If you can’t live hear and raise your kids here, then come to camp here! It’s amazing.

NC Camp from the Air

Western North Carolina Camp Aerial View

Our friend Carroll Parker dug this photo out of his files and emailed it to us the other day. Carroll grew up around Rockbrook because his father helped Mr. Carrier build the camp back in 1921. This aerial view of the camp shows western North Carolina and all it offered back then— the thick forests, streams, the “ever-bearing raspberries,” the French Broad River horseback riding ring, tennis courts, chicken coop, horse barn, gardens, and an apple orchard.

It’s fascinating to see what western North Carolina and Rockbrook Camp looked like back 1920s and 30s. Stay tuned, we’ll be posting more archival photos soon.

Saving North Carolina Hemlocks

Beetle Treatment for Hemlocks

There is a pest, a small insect native to Japan called the “hemlock woolly adelgid,” that is threatening the health of hemlock trees all across the eastern United States. From Maine to Georgia, along the Appalachian mountains and Piedmont, hemlock trees are dying, and unfortunately Rockbrook has not been immune. Perhaps 75% of the hemlock trees at camp (and we have a lot on our 200+ acres) have been infected. You can easily tell because the insect produces a white wool-like substance at the tips of the trees’ branches.

Initially, scientists attempted to control the woolly adelgid using chemical insecticides, but now there is a growing consensus that a particular Japanese lady beetle, Sasajiscymnus tsugae (“Sassie”), can provide effective biological control of the pest. These small, pinhead-sized black beetles eat exclusively adelgids and a few aphids. They evolved alongside the aldelgid in Japan, and are, as it turns out, a very effective and very specific predator. The U.S. Forest service conducted several years of testing and has now embarked on a large scale effort to release colonies of the Sassie beetle in infected areas. It is somewhat difficult, time-consuming and costly to raise colonies of the predator beetle, but their long-term effectiveness in controlling and even reversing the damage done by the woolly adelgid has been remarkable.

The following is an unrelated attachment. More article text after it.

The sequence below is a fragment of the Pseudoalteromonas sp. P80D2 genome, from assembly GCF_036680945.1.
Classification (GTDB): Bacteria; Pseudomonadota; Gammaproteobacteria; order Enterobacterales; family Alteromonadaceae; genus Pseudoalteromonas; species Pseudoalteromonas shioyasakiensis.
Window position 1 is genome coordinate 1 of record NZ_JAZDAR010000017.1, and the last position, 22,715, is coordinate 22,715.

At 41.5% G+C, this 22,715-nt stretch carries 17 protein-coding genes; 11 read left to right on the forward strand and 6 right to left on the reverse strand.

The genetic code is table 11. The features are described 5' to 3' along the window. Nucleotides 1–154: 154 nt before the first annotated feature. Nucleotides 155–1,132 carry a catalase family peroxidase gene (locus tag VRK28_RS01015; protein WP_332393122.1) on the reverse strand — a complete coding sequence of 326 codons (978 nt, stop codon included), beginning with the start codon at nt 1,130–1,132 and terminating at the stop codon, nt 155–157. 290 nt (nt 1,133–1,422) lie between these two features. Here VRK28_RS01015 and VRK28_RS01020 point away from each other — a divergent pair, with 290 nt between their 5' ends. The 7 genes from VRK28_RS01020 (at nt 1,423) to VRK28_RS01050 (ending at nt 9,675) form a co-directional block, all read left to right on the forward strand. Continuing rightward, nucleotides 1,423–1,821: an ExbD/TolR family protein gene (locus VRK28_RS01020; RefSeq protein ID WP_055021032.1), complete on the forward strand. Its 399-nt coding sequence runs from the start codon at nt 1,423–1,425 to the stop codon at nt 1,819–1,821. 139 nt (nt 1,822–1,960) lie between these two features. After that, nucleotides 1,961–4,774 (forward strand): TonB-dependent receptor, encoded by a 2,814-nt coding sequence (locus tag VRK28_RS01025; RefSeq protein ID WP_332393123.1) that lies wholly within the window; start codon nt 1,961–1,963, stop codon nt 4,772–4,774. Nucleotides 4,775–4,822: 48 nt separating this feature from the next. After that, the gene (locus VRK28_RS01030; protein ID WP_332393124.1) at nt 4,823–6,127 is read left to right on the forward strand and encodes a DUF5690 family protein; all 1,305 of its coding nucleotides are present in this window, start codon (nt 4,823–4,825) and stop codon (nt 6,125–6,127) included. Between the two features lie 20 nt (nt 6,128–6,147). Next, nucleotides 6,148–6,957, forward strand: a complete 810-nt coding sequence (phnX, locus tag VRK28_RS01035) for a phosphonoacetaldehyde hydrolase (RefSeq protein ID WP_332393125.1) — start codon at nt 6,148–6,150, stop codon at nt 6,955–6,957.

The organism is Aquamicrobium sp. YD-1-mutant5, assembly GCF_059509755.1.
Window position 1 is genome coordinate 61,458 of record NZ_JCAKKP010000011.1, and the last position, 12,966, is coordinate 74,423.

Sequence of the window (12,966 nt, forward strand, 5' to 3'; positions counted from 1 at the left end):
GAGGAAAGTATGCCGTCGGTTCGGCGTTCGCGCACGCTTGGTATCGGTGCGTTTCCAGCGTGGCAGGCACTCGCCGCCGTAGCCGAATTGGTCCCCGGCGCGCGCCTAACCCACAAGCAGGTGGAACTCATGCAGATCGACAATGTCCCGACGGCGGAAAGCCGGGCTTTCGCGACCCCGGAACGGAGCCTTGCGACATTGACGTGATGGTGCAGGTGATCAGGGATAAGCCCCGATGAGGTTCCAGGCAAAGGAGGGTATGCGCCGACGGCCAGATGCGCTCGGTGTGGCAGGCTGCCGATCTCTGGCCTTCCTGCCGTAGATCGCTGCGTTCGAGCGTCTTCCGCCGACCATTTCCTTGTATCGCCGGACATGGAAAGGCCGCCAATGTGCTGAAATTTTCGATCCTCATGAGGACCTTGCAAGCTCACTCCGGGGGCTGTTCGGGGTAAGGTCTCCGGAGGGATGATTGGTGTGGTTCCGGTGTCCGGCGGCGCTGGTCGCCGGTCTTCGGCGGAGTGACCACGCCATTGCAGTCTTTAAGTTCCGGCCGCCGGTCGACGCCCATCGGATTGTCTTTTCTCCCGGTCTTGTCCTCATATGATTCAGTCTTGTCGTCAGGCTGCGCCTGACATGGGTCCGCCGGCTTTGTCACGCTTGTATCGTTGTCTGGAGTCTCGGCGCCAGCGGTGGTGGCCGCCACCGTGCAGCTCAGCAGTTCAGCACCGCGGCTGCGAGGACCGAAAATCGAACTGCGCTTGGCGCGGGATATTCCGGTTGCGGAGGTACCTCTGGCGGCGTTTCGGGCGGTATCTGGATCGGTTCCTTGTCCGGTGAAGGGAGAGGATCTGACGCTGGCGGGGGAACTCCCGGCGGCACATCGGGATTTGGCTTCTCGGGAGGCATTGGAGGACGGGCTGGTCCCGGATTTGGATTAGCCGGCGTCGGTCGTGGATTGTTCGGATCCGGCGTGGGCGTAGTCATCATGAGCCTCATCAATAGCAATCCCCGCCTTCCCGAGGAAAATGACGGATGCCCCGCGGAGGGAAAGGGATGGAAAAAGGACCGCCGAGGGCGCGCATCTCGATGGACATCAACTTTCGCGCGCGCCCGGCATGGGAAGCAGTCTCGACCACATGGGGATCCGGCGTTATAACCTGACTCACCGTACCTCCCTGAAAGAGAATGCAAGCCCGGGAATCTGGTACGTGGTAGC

Working with Dr. Patrick Horan, Rockbrook Camp is treating its hemlocks with multiple colonies of the Sassie beetle. We’ve picked more than a dozen trouble spots (like the trees shown here near the Junior Lodge) as starting points, but as the beetles mature and reproduce, we hope they will spread and attack the woolly adelgid throughout the camp. It takes several months, even years to see the benefits of the beetles’ work eating the adelgids, but we’re excited and hopeful to see the results.

P.S. One of our release sites is up on Dunn’s Rock where there are some of largest known examples of Carolina Hemlocks.

Kids Camp in North Carolina

Kids Camp Sea Kayaking NC

Here are a few of our “seniors” up on Cascade Lake. It’s just a few minutes from our North Carolina kids camps near the Dupont State Forest, and is a wonderful place to bring the sea kayaks. We put in on one end of the lake, geared up with PFDs and long double-bladed paddles, and paddle to the other end to see Hooker Falls, an awesome waterfall. You can paddle the boats right up to where the water comes crashing down form this 15 foot tall set of falls. For some here in North Carolina, sea kayaking has become their favorite outdoor adventure activity at camp!

Cold Frosty North Carolina Morning

Barn covered in frost

Nurse Jenny recently snapped this photo of the land sports barn. We liked it and thought you’d enjoying seeing a “winter view” of camp.